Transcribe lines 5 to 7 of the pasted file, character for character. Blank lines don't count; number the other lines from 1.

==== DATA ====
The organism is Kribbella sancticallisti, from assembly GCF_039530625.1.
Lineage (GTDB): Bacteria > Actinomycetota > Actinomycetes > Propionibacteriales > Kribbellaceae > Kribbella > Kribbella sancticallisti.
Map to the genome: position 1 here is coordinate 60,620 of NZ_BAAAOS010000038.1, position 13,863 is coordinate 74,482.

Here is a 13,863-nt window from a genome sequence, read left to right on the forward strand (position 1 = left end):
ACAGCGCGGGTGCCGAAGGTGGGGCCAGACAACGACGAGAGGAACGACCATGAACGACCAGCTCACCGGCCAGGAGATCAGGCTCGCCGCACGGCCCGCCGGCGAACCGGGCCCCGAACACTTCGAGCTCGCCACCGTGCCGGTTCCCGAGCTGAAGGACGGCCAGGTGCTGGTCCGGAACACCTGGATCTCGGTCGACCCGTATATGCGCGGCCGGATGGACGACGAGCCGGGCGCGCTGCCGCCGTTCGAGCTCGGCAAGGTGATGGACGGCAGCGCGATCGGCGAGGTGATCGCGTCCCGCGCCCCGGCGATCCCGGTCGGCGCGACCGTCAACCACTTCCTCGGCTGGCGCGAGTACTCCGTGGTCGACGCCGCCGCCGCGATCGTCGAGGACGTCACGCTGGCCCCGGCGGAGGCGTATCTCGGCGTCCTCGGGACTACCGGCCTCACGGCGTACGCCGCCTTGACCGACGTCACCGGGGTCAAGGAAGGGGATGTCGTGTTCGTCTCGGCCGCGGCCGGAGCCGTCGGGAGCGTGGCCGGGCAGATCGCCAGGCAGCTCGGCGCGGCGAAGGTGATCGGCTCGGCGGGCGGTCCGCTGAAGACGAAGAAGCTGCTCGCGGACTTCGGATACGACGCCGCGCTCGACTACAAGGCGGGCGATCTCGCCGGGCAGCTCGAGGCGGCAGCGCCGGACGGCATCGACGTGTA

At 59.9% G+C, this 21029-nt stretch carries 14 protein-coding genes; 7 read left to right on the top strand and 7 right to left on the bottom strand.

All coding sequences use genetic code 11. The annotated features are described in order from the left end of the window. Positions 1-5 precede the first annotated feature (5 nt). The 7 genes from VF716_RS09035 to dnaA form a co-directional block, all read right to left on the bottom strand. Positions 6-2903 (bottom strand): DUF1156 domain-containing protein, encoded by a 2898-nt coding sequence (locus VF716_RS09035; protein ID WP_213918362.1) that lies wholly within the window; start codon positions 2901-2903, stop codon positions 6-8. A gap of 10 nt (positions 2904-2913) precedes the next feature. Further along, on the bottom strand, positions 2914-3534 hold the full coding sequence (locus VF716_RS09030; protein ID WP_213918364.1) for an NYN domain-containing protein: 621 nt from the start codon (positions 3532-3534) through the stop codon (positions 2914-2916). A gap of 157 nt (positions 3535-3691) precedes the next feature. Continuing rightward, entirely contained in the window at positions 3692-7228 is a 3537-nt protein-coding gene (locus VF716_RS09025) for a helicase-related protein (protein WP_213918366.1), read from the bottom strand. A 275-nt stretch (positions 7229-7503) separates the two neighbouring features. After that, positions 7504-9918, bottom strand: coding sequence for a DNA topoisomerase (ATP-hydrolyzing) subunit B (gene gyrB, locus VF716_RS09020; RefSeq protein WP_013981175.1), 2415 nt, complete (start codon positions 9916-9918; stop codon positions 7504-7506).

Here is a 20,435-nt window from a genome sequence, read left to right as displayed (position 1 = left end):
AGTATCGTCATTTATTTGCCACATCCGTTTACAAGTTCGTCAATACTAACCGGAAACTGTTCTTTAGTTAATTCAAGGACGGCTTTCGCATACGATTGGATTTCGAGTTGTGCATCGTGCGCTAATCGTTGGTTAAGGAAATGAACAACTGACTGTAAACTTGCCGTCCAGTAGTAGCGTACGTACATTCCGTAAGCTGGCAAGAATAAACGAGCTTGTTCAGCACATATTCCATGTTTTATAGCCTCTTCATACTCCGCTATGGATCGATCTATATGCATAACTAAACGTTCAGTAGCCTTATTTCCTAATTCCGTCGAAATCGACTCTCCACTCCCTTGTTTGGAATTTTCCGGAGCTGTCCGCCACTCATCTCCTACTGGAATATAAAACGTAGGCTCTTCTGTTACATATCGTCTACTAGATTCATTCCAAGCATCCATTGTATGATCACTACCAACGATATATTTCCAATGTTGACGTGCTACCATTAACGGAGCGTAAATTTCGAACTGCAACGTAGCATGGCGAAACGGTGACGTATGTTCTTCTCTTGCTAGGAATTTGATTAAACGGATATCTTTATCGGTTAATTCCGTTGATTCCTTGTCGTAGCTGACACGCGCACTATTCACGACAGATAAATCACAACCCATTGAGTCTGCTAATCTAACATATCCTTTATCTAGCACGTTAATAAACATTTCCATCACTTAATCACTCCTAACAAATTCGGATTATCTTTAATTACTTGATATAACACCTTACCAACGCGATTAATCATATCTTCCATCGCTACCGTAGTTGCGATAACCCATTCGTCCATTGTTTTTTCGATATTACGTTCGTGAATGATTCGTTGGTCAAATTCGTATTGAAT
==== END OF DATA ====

ACAGCGCGGGTGCCGAAGGTGGGGCCAGACAACGACGAGAGGAACGACCATGAACGACCAGCTCACCGGCCAGGAGATCAGGCTCGCCGCACGGCCCGCCGGCGAACCGGGCCCCGAACACTTCGAGCTCGCCACCGTGCCGGTTCCCGAGCTGAAGGACGGCCAGGTGCTGGTCCGGAACACCTGGATCTCGGTCGACCCGTATATGCGCGGCCGGATGGACGACGAGCCGGGCGCGCTGCCGCCGTTCGAGCTCGGCAAGGTGATGGACGGCAGCGCGATCGGCGAGGTGATCGCGTCCCGCGCCCCGGCGATCCCGGTCGGCGCGACCGTCAACCACTTCCTCGGCTGGCGCGAGTACTCCGTGGTCGACGCCGCCGCCGCGATCGTCGAGGACGTCACGCTGGCCCCGGCGGAGGCGTATCTCGGCGTCCTCGGGACTACCGGCCTCACGGCGTACGCCGCCTTGACCGACGTCACCGGGGTCAAGGAAGGGGATGTCGTGTTCGTCTCGGCCGCGGCCGGAGCCGTCGGGAGCGTGGCCGGGCAGATCGCCAGGCAGCTCGGCGCGGCGAAGGTGATCGGCTCGGCGGGCGGTCCGCTGAAGACGAAGAAGCTGCTCGCGGACTTCGGATACGACGCCGCGCTCGACTACAAGGCGGGCGATCTCGCCGGGCAGCTCGAGGCGGCAGCGCCGGACGGCATCGACGTGTA

At 59.9% G+C, this 21029-nt stretch carries 14 protein-coding genes; 7 read left to right on the top strand and 7 right to left on the bottom strand.

All coding sequences use genetic code 11. The annotated features are described in order from the left end of the window. Positions 1-5 precede the first annotated feature (5 nt). The 7 genes from VF716_RS09035 to dnaA form a co-directional block, all read right to left on the bottom strand. Positions 6-2903 (bottom strand): DUF1156 domain-containing protein, encoded by a 2898-nt coding sequence (locus VF716_RS09035; protein ID WP_213918362.1) that lies wholly within the window; start codon positions 2901-2903, stop codon positions 6-8. A gap of 10 nt (positions 2904-2913) precedes the next feature. Further along, on the bottom strand, positions 2914-3534 hold the full coding sequence (locus VF716_RS09030; protein ID WP_213918364.1) for an NYN domain-containing protein: 621 nt from the start codon (positions 3532-3534) through the stop codon (positions 2914-2916). A gap of 157 nt (positions 3535-3691) precedes the next feature. Continuing rightward, entirely contained in the window at positions 3692-7228 is a 3537-nt protein-coding gene (locus VF716_RS09025) for a helicase-related protein (protein WP_213918366.1), read from the bottom strand. A 275-nt stretch (positions 7229-7503) separates the two neighbouring features. After that, positions 7504-9918, bottom strand: coding sequence for a DNA topoisomerase (ATP-hydrolyzing) subunit B (gene gyrB, locus VF716_RS09020; RefSeq protein WP_013981175.1), 2415 nt, complete (start codon positions 9916-9918; stop codon positions 7504-7506).